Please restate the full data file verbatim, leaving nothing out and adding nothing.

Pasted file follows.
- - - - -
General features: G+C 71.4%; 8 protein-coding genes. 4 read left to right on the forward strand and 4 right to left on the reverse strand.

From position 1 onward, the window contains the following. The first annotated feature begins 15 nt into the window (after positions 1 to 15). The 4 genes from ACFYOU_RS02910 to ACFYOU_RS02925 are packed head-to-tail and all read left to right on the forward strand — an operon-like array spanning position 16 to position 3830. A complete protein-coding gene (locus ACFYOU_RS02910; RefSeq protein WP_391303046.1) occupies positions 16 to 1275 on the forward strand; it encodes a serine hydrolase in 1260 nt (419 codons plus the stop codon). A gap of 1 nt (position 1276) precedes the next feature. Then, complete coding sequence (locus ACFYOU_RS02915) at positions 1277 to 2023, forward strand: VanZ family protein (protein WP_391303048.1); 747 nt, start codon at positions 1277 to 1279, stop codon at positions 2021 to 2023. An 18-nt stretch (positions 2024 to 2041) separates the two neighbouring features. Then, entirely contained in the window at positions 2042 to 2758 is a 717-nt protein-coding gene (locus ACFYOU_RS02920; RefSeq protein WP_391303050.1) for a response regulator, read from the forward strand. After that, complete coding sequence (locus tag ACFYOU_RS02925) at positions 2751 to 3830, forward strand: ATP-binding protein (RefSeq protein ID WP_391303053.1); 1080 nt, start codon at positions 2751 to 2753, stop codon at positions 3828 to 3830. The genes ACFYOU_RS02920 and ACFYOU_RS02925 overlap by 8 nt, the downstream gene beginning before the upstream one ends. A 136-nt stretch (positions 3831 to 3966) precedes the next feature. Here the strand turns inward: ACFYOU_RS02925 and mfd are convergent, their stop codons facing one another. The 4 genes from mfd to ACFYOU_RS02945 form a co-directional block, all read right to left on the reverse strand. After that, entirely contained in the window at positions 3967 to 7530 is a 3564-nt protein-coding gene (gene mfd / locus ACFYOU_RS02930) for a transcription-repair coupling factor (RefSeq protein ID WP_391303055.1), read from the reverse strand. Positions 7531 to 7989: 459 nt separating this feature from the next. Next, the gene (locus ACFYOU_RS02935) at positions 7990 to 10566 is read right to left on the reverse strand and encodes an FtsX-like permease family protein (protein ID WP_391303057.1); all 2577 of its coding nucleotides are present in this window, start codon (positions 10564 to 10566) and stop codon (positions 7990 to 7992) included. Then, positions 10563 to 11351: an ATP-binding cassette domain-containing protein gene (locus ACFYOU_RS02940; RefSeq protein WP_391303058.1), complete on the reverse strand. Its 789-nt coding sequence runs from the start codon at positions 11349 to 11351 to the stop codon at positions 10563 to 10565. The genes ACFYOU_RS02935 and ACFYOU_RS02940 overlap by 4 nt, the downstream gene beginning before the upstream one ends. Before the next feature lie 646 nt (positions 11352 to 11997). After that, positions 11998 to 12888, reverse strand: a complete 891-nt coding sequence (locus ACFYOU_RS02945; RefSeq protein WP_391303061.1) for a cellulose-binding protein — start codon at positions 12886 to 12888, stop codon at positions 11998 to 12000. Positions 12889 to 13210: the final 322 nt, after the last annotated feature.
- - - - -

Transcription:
General features: G+C 71.4%; 8 protein-coding genes. 4 read left to right on the forward strand and 4 right to left on the reverse strand.

From position 1 onward, the window contains the following. The first annotated feature begins 15 nt into the window (after positions 1 to 15). The 4 genes from ACFYOU_RS02910 to ACFYOU_RS02925 are packed head-to-tail and all read left to right on the forward strand — an operon-like array spanning position 16 to position 3830. A complete protein-coding gene (locus ACFYOU_RS02910; RefSeq protein WP_391303046.1) occupies positions 16 to 1275 on the forward strand; it encodes a serine hydrolase in 1260 nt (419 codons plus the stop codon). A gap of 1 nt (position 1276) precedes the next feature. Then, complete coding sequence (locus ACFYOU_RS02915) at positions 1277 to 2023, forward strand: VanZ family protein (protein WP_391303048.1); 747 nt, start codon at positions 1277 to 1279, stop codon at positions 2021 to 2023. An 18-nt stretch (positions 2024 to 2041) separates the two neighbouring features. Then, entirely contained in the window at positions 2042 to 2758 is a 717-nt protein-coding gene (locus ACFYOU_RS02920; RefSeq protein WP_391303050.1) for a response regulator, read from the forward strand. After that, complete coding sequence (locus tag ACFYOU_RS02925) at positions 2751 to 3830, forward strand: ATP-binding protein (RefSeq protein ID WP_391303053.1); 1080 nt, start codon at positions 2751 to 2753, stop codon at positions 3828 to 3830. The genes ACFYOU_RS02920 and ACFYOU_RS02925 overlap by 8 nt, the downstream gene beginning before the upstream one ends. A 136-nt stretch (positions 3831 to 3966) precedes the next feature. Here the strand turns inward: ACFYOU_RS02925 and mfd are convergent, their stop codons facing one another. The 4 genes from mfd to ACFYOU_RS02945 form a co-directional block, all read right to left on the reverse strand. After that, entirely contained in the window at positions 3967 to 7530 is a 3564-nt protein-coding gene (gene mfd / locus ACFYOU_RS02930) for a transcription-repair coupling factor (RefSeq protein ID WP_391303055.1), read from the reverse strand. Positions 7531 to 7989: 459 nt separating this feature from the next. Next, the gene (locus ACFYOU_RS02935) at positions 7990 to 10566 is read right to left on the reverse strand and encodes an FtsX-like permease family protein (protein ID WP_391303057.1); all 2577 of its coding nucleotides are present in this window, start codon (positions 10564 to 10566) and stop codon (positions 7990 to 7992) included. Then, positions 10563 to 11351: an ATP-binding cassette domain-containing protein gene (locus ACFYOU_RS02940; RefSeq protein WP_391303058.1), complete on the reverse strand. Its 789-nt coding sequence runs from the start codon at positions 11349 to 11351 to the stop codon at positions 10563 to 10565. The genes ACFYOU_RS02935 and ACFYOU_RS02940 overlap by 4 nt, the downstream gene beginning before the upstream one ends. Before the next feature lie 646 nt (positions 11352 to 11997). After that, positions 11998 to 12888, reverse strand: a complete 891-nt coding sequence (locus ACFYOU_RS02945; RefSeq protein WP_391303061.1) for a cellulose-binding protein — start codon at positions 12886 to 12888, stop codon at positions 11998 to 12000. Positions 12889 to 13210: the final 322 nt, after the last annotated feature.